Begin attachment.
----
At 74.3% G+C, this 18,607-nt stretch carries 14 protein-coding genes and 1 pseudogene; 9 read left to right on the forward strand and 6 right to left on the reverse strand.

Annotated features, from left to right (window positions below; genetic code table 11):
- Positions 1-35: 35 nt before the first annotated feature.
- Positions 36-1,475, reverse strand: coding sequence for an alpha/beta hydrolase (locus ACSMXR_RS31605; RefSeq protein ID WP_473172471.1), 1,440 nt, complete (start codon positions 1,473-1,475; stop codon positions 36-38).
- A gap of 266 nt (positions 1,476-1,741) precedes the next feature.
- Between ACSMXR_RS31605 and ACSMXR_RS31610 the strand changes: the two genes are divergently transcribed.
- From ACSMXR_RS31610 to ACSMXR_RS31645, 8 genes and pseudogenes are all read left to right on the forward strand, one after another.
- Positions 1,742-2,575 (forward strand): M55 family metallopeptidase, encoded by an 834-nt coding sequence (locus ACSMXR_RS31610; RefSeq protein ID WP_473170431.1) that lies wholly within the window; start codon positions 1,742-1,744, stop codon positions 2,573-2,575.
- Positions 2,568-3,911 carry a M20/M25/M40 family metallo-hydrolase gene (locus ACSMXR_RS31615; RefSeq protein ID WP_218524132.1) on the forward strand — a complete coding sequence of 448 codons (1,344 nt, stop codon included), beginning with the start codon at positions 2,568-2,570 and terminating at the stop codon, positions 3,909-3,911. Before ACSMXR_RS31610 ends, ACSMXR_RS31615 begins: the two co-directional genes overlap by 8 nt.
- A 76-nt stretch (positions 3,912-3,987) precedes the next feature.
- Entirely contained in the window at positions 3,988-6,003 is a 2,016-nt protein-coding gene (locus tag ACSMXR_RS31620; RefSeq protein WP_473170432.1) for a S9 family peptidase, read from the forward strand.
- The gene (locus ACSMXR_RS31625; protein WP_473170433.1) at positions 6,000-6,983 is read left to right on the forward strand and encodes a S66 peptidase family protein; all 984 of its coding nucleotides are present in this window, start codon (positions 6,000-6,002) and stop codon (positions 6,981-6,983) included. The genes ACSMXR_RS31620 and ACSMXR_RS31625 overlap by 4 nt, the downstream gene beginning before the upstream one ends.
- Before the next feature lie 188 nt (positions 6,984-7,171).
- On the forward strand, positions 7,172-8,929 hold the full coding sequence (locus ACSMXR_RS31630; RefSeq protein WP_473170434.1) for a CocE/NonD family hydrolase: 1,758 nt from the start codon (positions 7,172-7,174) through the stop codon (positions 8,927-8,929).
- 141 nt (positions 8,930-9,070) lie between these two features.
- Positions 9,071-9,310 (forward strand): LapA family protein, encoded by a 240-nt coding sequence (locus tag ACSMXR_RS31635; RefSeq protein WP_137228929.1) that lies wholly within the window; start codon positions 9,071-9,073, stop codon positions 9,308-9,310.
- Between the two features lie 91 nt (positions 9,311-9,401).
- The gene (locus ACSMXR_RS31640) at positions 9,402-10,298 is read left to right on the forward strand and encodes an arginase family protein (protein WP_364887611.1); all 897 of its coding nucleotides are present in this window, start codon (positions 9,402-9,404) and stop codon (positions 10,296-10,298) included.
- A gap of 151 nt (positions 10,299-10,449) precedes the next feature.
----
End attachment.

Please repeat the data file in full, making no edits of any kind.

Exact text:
At 74.3% G+C, this 18,607-nt stretch carries 14 protein-coding genes and 1 pseudogene; 9 read left to right on the forward strand and 6 right to left on the reverse strand.

Annotated features, from left to right (window positions below; genetic code table 11):
- Positions 1-35: 35 nt before the first annotated feature.
- Positions 36-1,475, reverse strand: coding sequence for an alpha/beta hydrolase (locus ACSMXR_RS31605; RefSeq protein ID WP_473172471.1), 1,440 nt, complete (start codon positions 1,473-1,475; stop codon positions 36-38).
- A gap of 266 nt (positions 1,476-1,741) precedes the next feature.
- Between ACSMXR_RS31605 and ACSMXR_RS31610 the strand changes: the two genes are divergently transcribed.
- From ACSMXR_RS31610 to ACSMXR_RS31645, 8 genes and pseudogenes are all read left to right on the forward strand, one after another.
- Positions 1,742-2,575 (forward strand): M55 family metallopeptidase, encoded by an 834-nt coding sequence (locus ACSMXR_RS31610; RefSeq protein ID WP_473170431.1) that lies wholly within the window; start codon positions 1,742-1,744, stop codon positions 2,573-2,575.
- Positions 2,568-3,911 carry a M20/M25/M40 family metallo-hydrolase gene (locus ACSMXR_RS31615; RefSeq protein ID WP_218524132.1) on the forward strand — a complete coding sequence of 448 codons (1,344 nt, stop codon included), beginning with the start codon at positions 2,568-2,570 and terminating at the stop codon, positions 3,909-3,911. Before ACSMXR_RS31610 ends, ACSMXR_RS31615 begins: the two co-directional genes overlap by 8 nt.
- A 76-nt stretch (positions 3,912-3,987) precedes the next feature.
- Entirely contained in the window at positions 3,988-6,003 is a 2,016-nt protein-coding gene (locus tag ACSMXR_RS31620; RefSeq protein WP_473170432.1) for a S9 family peptidase, read from the forward strand.
- The gene (locus ACSMXR_RS31625; protein WP_473170433.1) at positions 6,000-6,983 is read left to right on the forward strand and encodes a S66 peptidase family protein; all 984 of its coding nucleotides are present in this window, start codon (positions 6,000-6,002) and stop codon (positions 6,981-6,983) included. The genes ACSMXR_RS31620 and ACSMXR_RS31625 overlap by 4 nt, the downstream gene beginning before the upstream one ends.
- Before the next feature lie 188 nt (positions 6,984-7,171).
- On the forward strand, positions 7,172-8,929 hold the full coding sequence (locus ACSMXR_RS31630; RefSeq protein WP_473170434.1) for a CocE/NonD family hydrolase: 1,758 nt from the start codon (positions 7,172-7,174) through the stop codon (positions 8,927-8,929).
- 141 nt (positions 8,930-9,070) lie between these two features.
- Positions 9,071-9,310 (forward strand): LapA family protein, encoded by a 240-nt coding sequence (locus tag ACSMXR_RS31635; RefSeq protein WP_137228929.1) that lies wholly within the window; start codon positions 9,071-9,073, stop codon positions 9,308-9,310.
- Between the two features lie 91 nt (positions 9,311-9,401).
- The gene (locus ACSMXR_RS31640) at positions 9,402-10,298 is read left to right on the forward strand and encodes an arginase family protein (protein WP_364887611.1); all 897 of its coding nucleotides are present in this window, start codon (positions 9,402-9,404) and stop codon (positions 10,296-10,298) included.
- A gap of 151 nt (positions 10,299-10,449) precedes the next feature.